Wednesday, February 25, 2009

Carnival 1 : Lent 0

The following letter came via snail mail the other day, and I have carefully transcribed it as I believe it means something, but I need help in figuring it out. Some background information may be helpful. For the past several years ECOOS would have a weekly gathering during Lent on a weeknight such as every Wednesday or Thursday during which various educational or devotional programs would be put on by the rector. A simple meal would be provided by one or more of the parishioners. Attendance would usually start out with 10-12 persons and would decrease each week as the weather improved and Easter neared.

"February 19, 2009

Dear Members and Friends of the Church of Our Saviour,
Since I have come to Our Saviour, I have seen that many traditional Lenten practices of the Church of my youth have changed. Fewer people take upon themselves a Lenten fast or attend mid-week services and meals. Fewer people attend Holy Week observances. I, personally, believe that these changes have been consequences of the facts that 1) so many women have entered the workforce, and that two-worker families just don't have the amount of time to spend on anything that they used to when women, by and large, stayed home; and 2) young people are far busier in after-school and job opportunities than ever before.

Those developments are not going to change anytime soon, so I have come to accept the loss of traditional Lenten activities as a fact of life in the contemporary Episcopal Church and in our parish. That does not mean, however, that I believe any less in the worth of observing what the Church calls a 'holy Lent.' What it means is that we have to do it in perhaps different ways, with less busyness and more intentionality.

First and foremost, what we do as Christians in the Catholic tradition is to worship at God's altar every Sunday. Therefore, more than any other discipline, I bid all of you to keep holy the Lord's Day and attend the divine liturgy. If you have become slack in your worship duties, Lent is the set time to practice in your life what you say with your lips.

With this letter you will find a sheet with all of the major events of Lent and Holy Week that we have planned. You will also find a purple copy of a new rite that the clergy of our Catawba Convocation have come up with in order to respond to the pressing economic woes of our community, state, country, and world. We have many resources in the Book of Common Prayer to address such a condition in the world, and that is where this rite has come from.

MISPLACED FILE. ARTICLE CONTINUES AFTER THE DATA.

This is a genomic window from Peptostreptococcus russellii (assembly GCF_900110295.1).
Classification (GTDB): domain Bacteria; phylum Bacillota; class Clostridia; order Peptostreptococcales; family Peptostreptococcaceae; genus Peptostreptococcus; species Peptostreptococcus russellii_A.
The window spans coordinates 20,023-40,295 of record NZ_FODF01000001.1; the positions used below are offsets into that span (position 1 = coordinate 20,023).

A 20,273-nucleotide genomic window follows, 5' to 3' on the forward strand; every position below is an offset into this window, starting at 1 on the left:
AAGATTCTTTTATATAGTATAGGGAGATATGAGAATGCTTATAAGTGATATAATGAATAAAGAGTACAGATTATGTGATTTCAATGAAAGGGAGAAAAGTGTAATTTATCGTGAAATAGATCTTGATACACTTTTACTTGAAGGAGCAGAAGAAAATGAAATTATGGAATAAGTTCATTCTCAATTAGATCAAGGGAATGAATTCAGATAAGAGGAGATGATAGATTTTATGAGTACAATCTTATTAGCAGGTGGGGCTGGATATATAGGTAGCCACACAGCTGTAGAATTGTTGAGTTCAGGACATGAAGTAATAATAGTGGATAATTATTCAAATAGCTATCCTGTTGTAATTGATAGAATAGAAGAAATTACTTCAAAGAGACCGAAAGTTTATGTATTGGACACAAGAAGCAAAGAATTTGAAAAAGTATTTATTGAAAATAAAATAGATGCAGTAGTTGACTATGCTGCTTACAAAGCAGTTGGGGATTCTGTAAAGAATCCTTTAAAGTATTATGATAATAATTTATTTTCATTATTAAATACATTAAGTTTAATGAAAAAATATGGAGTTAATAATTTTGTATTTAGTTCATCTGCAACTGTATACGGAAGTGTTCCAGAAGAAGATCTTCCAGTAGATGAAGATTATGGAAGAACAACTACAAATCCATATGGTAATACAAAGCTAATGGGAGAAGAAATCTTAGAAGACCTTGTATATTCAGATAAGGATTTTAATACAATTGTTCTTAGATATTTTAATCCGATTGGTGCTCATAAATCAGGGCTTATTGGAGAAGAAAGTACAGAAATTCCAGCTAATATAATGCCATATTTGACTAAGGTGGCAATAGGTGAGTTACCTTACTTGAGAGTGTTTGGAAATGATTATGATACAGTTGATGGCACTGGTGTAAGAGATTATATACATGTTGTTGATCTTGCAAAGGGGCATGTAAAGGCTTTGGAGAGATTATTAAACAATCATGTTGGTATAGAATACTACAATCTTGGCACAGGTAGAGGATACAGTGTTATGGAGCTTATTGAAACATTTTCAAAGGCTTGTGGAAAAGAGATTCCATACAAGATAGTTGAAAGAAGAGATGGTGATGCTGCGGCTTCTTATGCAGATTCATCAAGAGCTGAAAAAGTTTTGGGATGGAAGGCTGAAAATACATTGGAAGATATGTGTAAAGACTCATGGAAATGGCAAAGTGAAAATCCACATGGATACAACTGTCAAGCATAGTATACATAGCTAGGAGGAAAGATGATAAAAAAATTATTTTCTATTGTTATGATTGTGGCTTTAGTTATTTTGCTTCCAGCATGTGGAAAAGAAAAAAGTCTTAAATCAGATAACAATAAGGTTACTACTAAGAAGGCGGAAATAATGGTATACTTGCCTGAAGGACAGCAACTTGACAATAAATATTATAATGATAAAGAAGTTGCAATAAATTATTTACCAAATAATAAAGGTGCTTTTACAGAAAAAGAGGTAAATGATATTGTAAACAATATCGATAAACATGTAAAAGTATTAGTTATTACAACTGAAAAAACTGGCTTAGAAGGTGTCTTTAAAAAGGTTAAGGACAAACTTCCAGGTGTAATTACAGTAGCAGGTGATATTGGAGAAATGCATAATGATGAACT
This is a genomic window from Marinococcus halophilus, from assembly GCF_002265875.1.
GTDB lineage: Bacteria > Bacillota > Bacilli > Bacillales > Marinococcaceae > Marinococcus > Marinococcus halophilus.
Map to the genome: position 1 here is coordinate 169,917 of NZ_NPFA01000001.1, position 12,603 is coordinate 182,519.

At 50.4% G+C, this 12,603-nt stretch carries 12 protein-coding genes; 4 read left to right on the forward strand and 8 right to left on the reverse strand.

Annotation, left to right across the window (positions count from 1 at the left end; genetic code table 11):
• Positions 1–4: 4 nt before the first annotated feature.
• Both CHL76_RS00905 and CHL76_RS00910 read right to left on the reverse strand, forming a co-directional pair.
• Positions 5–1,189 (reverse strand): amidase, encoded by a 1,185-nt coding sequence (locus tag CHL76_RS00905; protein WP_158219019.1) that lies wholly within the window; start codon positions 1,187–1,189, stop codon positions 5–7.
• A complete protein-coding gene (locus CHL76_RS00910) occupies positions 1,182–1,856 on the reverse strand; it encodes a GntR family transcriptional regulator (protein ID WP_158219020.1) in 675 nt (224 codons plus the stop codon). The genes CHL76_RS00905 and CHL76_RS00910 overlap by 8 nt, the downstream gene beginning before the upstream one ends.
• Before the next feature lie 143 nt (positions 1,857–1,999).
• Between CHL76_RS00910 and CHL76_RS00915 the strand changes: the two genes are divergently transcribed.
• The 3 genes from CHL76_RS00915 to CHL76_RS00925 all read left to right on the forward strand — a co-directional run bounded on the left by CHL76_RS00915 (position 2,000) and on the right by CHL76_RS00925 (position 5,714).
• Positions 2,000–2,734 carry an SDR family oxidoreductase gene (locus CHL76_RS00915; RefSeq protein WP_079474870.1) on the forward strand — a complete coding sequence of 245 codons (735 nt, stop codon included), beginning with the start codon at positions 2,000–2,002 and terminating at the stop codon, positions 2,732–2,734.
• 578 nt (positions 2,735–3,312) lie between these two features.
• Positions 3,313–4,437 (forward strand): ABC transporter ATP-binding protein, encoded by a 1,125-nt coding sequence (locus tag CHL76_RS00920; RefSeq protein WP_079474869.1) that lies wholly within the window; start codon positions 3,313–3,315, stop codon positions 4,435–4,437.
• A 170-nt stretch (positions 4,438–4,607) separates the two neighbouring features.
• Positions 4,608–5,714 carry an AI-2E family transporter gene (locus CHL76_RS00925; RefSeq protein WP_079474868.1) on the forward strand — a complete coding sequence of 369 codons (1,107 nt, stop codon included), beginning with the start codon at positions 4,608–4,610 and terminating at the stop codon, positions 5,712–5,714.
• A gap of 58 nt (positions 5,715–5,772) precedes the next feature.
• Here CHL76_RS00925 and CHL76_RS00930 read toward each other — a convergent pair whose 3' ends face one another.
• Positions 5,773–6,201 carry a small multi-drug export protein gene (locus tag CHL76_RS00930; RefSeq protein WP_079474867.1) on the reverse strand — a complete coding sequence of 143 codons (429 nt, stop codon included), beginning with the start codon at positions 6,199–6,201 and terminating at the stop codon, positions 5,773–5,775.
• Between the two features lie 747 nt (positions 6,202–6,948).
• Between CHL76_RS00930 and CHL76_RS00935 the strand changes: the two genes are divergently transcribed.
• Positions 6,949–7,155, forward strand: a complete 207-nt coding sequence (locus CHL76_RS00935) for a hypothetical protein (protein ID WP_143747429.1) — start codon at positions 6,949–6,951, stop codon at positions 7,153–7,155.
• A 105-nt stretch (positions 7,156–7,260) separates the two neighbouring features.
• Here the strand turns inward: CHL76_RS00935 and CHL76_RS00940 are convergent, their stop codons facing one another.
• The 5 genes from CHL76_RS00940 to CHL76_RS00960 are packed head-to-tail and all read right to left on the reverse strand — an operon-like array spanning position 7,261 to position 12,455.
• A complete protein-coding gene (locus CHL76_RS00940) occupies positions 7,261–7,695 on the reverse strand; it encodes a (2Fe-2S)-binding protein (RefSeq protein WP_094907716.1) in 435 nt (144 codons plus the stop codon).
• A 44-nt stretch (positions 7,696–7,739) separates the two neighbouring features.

We shall pray this short prayer service each Wednesday in Lent after Ash Wednesday, at noon in the Chapel of the Good Shepherd. It is intended to give folks time and space in which to pray for those who are unemployed or fearful of losing their jobs, those who have to do the unpleasant task of firing people, those who have lost income or security, those who are fearful of losing their job, those who have friends or family suffering during this deep recession, or those who wish to pray for our elected leaders as they seek to serve their various constituencies. The form is enclosed so that even if you cannot attend the service on Wednesdays, you can use it elsewhere at work or at home, with others, with your family, or by yourself."

My initial impression was that, for the game of Lent, score one for culture (carnival), nil for the Church (Lent). Later, I wondered if it was the team that dropped the ball, was it the fans, the cheerleaders, was it the coaching staff, was it the owner, or was it the League Commissioner?

The most depressing thought I had was that maybe the game just can't compete with the distractions of the world anymore.

Pieter Bruegel's "The Fight between Carnival and Lent," 1559

1 comment:

  1. I thought you'd like to know how "progressives" view penance. Here is what Roger Ray had to say about the issue in today's edition of the News-Leader, a Springfield, Missouri newspaper:

    "As a member of a progressive Christian church, I am more likely than most to encounter folks who angrily reject all penitence and prayers of confession as being associated with the neurotic guilt and neo-puritanical judgment of their past church experiences. One friend recently told me, 'I just don't believe in sin.'"

    Thanks, Roger, for providing this insight. This is a prime example of the moral relativism and situational ethics which pervades TEC. It explains a lot.